Top Recommendation: the Alexia Tarabotti series by Gail Carriger, beginning with Soulless. This is actually Victorian Fantasy Steampunk with a healthy dose of romance. Ever wonder how tiny little England took over the world? They had werewolves in their military, of course. And those strange Victorian fashions? Vampires. Absolutely hilarious books, with a YA spinoff in the works.

Close Runner-Up: Scott Westerfeld’s Leviathan series. A commoner girl pretending to be a boy falls in love with a royal boy who doesn’t know she’s a girl, while they ride around on a flying whale fighting elaborate machines in a rewritten version of World War I. The third book, Goliath, just came out, and I’m so excited to read it!!

Stephen King is the master at this. Take one relatable, mostly ordinary hero, pit him against something terrifying, and raise your reader’s pulse.

Top Recommendation: I Am Not a Serial Killer series by Dan Wells. #2 is Mr. Monster. #3 is I Don’t Want to Kill You. If the titles don’t convince you, they’re about John Wayne Cleaver, a 15-year-old diagnosed sociopath who is obsessed with serial killers… but doesn’t want to become one. He has rules to keep him from going down that path (i.e. No Stalking People)—and they’re working just fine until a serial killer comes to town. John decides he can stop him… he’ll just have to break some of his rules.

Other amazing books I’ve read recently in this category:
  1. The Odd Thomas series by Dean Koontz
  2. The Frankenstein series by Dean Koontz, beginning with Prodigal Son         
  3. By the Light of the Moon by Dean Koontz
  4. The Meridians (Ebook) by Michaelbrent Collings (who writes a lot like Dean Koontz) :)

Sci-Fi (Adult and YA) 
Playing with possibilities in scientific advancement, space travel, and alien life forms.

Top Recommendation: The Host by Stephenie Meyer. It’s simply amazing. The body-snatcher “Souls” are wonderfully kind and utterly perplexed about why these few “wild” humans are still resisting. The Souls unquestionably improve the societal structure on every planet they conquer. They eliminate poverty, sickness… and human consciousness—at least, until the Soul Wanderer takes over Melanie’s body. This heart-wrenching love story is told from Wanderer’s perspective, but is intimately woven with the perspective of the woman still hanging onto her mind—and her memories of a lost love.

Other amazing books I’ve read recently in this category:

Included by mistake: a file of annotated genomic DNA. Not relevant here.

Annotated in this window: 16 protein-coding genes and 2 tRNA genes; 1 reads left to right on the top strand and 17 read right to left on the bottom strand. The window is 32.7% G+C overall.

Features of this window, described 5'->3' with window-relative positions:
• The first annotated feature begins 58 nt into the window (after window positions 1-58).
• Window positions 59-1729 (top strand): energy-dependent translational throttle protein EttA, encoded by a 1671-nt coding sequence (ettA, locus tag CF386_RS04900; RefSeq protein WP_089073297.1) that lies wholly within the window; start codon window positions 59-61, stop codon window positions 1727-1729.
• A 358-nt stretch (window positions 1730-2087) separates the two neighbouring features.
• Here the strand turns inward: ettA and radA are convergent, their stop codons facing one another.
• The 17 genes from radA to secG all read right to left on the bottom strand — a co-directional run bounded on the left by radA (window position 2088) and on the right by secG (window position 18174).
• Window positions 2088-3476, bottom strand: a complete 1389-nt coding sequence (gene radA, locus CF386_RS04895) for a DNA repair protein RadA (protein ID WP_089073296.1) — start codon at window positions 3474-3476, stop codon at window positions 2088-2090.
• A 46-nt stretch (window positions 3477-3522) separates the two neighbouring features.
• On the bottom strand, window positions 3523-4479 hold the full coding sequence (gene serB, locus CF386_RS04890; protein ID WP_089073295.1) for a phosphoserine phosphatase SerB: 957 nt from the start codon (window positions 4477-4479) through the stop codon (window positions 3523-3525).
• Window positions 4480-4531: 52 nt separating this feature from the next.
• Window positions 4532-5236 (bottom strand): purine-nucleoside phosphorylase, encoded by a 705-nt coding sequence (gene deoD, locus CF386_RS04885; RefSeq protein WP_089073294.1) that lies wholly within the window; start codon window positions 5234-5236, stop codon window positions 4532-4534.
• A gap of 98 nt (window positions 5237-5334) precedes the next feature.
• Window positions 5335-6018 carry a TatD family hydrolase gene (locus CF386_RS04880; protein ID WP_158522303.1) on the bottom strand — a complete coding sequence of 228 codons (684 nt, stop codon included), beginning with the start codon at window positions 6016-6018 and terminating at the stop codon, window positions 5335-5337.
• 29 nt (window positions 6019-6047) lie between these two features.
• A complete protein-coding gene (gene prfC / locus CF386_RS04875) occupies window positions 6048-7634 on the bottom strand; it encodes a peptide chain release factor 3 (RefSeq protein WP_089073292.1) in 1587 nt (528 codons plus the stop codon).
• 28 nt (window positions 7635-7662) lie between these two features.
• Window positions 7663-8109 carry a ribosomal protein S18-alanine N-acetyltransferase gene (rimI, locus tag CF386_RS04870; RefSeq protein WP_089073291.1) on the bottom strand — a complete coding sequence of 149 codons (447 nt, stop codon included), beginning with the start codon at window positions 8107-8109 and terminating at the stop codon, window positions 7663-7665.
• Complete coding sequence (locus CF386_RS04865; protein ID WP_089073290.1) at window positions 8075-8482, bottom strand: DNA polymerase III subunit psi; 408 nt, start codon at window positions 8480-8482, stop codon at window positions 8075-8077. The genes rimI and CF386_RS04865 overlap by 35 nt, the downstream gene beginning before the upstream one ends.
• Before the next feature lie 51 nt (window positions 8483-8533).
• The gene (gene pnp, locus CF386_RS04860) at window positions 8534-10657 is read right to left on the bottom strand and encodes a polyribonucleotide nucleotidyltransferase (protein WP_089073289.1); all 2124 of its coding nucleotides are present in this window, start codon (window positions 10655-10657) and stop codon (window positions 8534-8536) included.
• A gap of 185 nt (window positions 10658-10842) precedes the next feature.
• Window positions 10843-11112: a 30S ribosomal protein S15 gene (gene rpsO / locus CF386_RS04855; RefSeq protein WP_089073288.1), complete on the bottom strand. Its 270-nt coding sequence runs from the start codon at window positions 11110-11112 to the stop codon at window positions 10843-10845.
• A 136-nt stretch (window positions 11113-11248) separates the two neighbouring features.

1. Across the Universe by Beth Revis (book two coming soon)
  2. Sirantha Jax series by Ann Aguirre, beginning with Grimspace

Adult Contemporary Romance
If you need an endorphin fix, a Happily-Ever-After, or just a reason to believe that things really can work out in the end, this is the genre for you. Unless you’re under 18 or squeamish about sex in novels. Then ask your parents first.

Top Recommendation: Anything by Robyn Carr. And not just because she’s my mentor. Her recent Grace Valley and Virgin River series about tiny towns nestled in gigantic mountains are the ultimate in comfort food. Beautiful women, manly men (mostly ex-marines), and (fictional) tight-knit communities so real you’ll be calling your realtor.

Other amazing books I’ve read recently in this category:
  1. Anything by Susan Elizabeth Phillips, especially What I Did For Love
  2. Anything by Jennifer Crusie, especially Bet Me, where the overweight girl still gets the hotty guy—and you’ll actually believe it!
  3. Almost anything by Loretta Chase, especially Lord of Scoundrels
  4. Traitor series by Sandra "my first-cousin Noreen" Grey (Though I haven’t read past the first book yet. Bad cousin. No cookie.)

Adult Contemporary
Present day. Not romance, not fantasy, not horror.

Top Recommendation: The Girl with the Dragon Tattoo series by Stieg Larsson. They can be disturbingly graphic, but if you’re not turned off by that sort of thing, the books are heart-pounding, gut-wrenching, and leave you rooting for the girl with weird hair, piercings, and tats. Who just happens to be a genius. And a hacker. And not half as incompetent as she’s been declared. And the toughest waif you’ll ever meet. It’s no wonder us Americans wanted our own set of films.

Other amazing books I’ve read recently in this category:
  1. Nadia Stafford series by Kelley Armstrong, beginning with Exit Strategy—female ex-cop hit-man… er woman
  2. Thursday Next series by Jasper Fforde, though I’ve only read the first one: The Eyre Affair

Writing Craft Books
Yeah, I really should read more of these. Most of my writing education lately has been from blogs, though, and blogs (as everybody knows) have excellent information on them. Still, these books are great, too. Even though I can’t pick a favorite.

On Writing (A Memoir of the Craft) by Stephen King—this is sort of a must-read for a genre writer. See King’s journey from dirt-poor scribbler to world-renowned author. Also, lots of solid (and some take-it-or-leave-it) advice on how to follow in his footsteps.

The Key: How to Write Damn Good Fiction Using the Power of Myth by James N. Frey—a wonderful description of the Hero’s Journey, the various characters, the steps along the way, and why readers love this structure again and again and again.


Whew! You’re still here? You skipped, didn’t you? That’s okay. Come back whenever you’re wondering what to read next. :) I've specifically mentioned 77 books and/or series, so you should have enough to keep you busy for a while. 

So do our tastes match? Is your favorite missing? (If so, keep in mind that I might have read it over 3 years ago.) See any you want to try next? 

Finally, thanks so much to all my followers / readers / friends / family. Blogging wouldn't be half as much fun without you!